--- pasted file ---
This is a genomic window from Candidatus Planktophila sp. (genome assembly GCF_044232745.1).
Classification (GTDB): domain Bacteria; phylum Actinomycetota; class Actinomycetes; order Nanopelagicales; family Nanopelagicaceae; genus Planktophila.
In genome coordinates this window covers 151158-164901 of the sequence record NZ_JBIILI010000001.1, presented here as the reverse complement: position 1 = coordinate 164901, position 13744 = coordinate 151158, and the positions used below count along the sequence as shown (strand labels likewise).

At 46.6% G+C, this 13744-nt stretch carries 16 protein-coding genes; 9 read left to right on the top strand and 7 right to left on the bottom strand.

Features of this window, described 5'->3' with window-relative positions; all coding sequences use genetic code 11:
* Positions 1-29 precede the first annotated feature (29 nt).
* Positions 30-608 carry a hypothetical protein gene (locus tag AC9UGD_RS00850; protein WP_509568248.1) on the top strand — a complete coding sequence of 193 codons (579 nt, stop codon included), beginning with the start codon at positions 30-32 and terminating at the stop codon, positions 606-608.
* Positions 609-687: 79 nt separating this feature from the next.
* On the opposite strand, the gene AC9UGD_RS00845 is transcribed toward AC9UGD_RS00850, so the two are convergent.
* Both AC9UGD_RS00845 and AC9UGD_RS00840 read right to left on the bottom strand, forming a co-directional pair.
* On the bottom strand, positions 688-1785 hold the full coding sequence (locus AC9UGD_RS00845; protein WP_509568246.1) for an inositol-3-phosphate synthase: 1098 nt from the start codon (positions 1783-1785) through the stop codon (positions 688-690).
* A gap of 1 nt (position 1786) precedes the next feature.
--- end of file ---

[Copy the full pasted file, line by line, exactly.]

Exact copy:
This is a genomic window from Candidatus Planktophila sp. (genome assembly GCF_044232745.1).
Classification (GTDB): domain Bacteria; phylum Actinomycetota; class Actinomycetes; order Nanopelagicales; family Nanopelagicaceae; genus Planktophila.
In genome coordinates this window covers 151158-164901 of the sequence record NZ_JBIILI010000001.1, presented here as the reverse complement: position 1 = coordinate 164901, position 13744 = coordinate 151158, and the positions used below count along the sequence as shown (strand labels likewise).

At 46.6% G+C, this 13744-nt stretch carries 16 protein-coding genes; 9 read left to right on the top strand and 7 right to left on the bottom strand.

Features of this window, described 5'->3' with window-relative positions; all coding sequences use genetic code 11:
* Positions 1-29 precede the first annotated feature (29 nt).
* Positions 30-608 carry a hypothetical protein gene (locus tag AC9UGD_RS00850; protein WP_509568248.1) on the top strand — a complete coding sequence of 193 codons (579 nt, stop codon included), beginning with the start codon at positions 30-32 and terminating at the stop codon, positions 606-608.
* Positions 609-687: 79 nt separating this feature from the next.
* On the opposite strand, the gene AC9UGD_RS00845 is transcribed toward AC9UGD_RS00850, so the two are convergent.
* Both AC9UGD_RS00845 and AC9UGD_RS00840 read right to left on the bottom strand, forming a co-directional pair.
* On the bottom strand, positions 688-1785 hold the full coding sequence (locus AC9UGD_RS00845; protein WP_509568246.1) for an inositol-3-phosphate synthase: 1098 nt from the start codon (positions 1783-1785) through the stop codon (positions 688-690).
* A gap of 1 nt (position 1786) precedes the next feature.